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Insider’s Tour: Secrets of the Brooklyn Botanic Garden

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Insider’s Tour: Secrets of the Brooklyn Botanic Garden

May 2, 2016

First-time visitors to New York, on a tight schedule, sometimes skip the Brooklyn Botanic Garden, imagining it less worthy of their focus than the New York Botanical Garden in the Bronx, which hogs all the glory. While it is true that the BBG is much smaller than its mainland cousin, it remains an immersive experience, a botanical escape from the city that presses on its edges. In late April and May the green blood of spring is racing through the garden, bringing life to a diverse collection of plants.

The BBG’s annual plant sale is this week (open to the public on Thursday) and in the wake of this past weekend’s annual Sakura Matsuri (cherry blossom festival), the trees are still in bloom. Mid-week is the time to see them without the crowds:

Photography by Marie Viljoen.

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Above: Seen from above the Cranford Rose Garden, cherry trees in bloom are a pink haze in the distance.

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Above: The double pink flowers of 76 Prunus ‘Kanzan’ trees on the Cherry Esplanade are a magnet for Brooklynites in spring and draw visitors from all over the world.

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Above: One of the best places to enjoy the blossoms is from an overlook facing south, where the texture of young leaves and fresh blossom fills the view.

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Above: Wisteria follows on the heels of cherries, and the clusters of purple drip from sturdy pergolas to fill the air with perfume. (If you are planting wisteria in the United States, choose the indigenous species, Wisteria frutescens, which is less aggressive than traditional but highly invasive Wisteria sinensis.)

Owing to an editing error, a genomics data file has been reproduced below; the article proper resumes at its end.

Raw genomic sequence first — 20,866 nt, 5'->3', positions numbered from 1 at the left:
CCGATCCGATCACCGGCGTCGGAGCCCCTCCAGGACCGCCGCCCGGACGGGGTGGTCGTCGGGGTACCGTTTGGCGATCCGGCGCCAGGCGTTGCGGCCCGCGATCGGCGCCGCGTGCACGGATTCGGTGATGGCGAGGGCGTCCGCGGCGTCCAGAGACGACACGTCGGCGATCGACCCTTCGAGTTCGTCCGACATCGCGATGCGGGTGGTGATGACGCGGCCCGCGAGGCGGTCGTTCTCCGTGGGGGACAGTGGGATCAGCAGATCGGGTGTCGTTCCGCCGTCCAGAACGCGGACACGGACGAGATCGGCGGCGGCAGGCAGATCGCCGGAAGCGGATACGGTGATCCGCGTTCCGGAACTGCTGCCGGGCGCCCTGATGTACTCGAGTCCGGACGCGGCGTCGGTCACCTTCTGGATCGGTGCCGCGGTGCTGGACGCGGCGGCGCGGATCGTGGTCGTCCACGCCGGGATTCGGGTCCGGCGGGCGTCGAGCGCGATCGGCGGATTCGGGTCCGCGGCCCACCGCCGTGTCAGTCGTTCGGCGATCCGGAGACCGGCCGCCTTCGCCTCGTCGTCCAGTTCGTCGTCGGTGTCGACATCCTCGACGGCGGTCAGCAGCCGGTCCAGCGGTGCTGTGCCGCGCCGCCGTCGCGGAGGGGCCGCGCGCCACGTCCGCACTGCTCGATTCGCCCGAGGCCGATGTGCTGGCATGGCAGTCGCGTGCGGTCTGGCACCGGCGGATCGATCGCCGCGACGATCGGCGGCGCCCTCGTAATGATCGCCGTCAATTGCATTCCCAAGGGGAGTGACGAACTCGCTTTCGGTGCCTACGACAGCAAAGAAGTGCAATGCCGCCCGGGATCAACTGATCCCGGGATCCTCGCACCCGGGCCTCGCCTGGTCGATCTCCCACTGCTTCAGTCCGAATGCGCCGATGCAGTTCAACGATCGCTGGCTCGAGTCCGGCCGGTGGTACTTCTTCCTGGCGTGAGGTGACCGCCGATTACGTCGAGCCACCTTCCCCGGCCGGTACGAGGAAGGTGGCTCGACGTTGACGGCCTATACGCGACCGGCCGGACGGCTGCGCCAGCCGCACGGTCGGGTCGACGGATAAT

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Above: Wisteria and the new growth of clipped yew (Taxus species) flank the wide steps leading from the migraine-bright azaleas on the Osborne Terrace to the lilac garden below.

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Above: The highly anticipated annual BBG Plant Sale starts on Wednesday. Plants that are not available at most nurseries are offered: get your shooting star (Dodecatheon) and lady’s slipper orchid (Cypripedium species) here, if you’re lucky.

The event will kick off Wednesday in the highly competitive hours from 4:30 pm to 8 pm with a members-only sale. Grab a little red cart or a box and then shop. Fast. Veterans of the sale will scope the stock of plants from beyond the confines of the fence and plan their route in advance. Competition is fierce. Rehearse your route and wear steel-tipped boots unless you enjoy having our toes run over. On Thursday,  from 9 am to 8 pm the sale will be open to the public.

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Above: South of the Cherry Esplanade, Spanish bluebells (Hyacinthoides hispanica ‘Excelsior’) spread like a reversed spring sky under the towering beeches and oaks. If you visit mid-week you might have this dell all to yourself for a few minutes.

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Above: In May the luscious tree peony garden begins to bloom, with some full-blown flowers the size of dinner plates.

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Above: The Cranford Rose Garden is bursting with familiar flowers by the end of May, but visit early to see some of the older roses, whose single blooms appear just once, and not again in the season.

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Above: For ecological purists, the recently expanded Native Garden is a refuge from exotic ornamentals. Here in the pond, you can find golden club (

Orontium aquaticum) in bloom.

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Above: Shooting star (

Dodecatheon meadia) is little-used in gardens in its native range (the eastern US), but is stunning planted en masse.

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Above: The bushy Clematis ochroleuca is best appreciated at close quarters where each exquisite flower can be seen in detail.

Lose yourself in the wild woods of this Native Garden or find a soft and grassy spot to rest beside the wee stream further south. Dip into the kitchen garden or admire the meticulously curated perennial borders on the Lily Pond Terrace. But don’t cross the BBG off your list. Shift it to the top.

For more information, directions, and hours, see BBG.

Join Marie on one of her botanical walks to discover more of New York’s green spaces and the wild foods growing under your feet. Visit her blog, 66 Square Feet, for more information.

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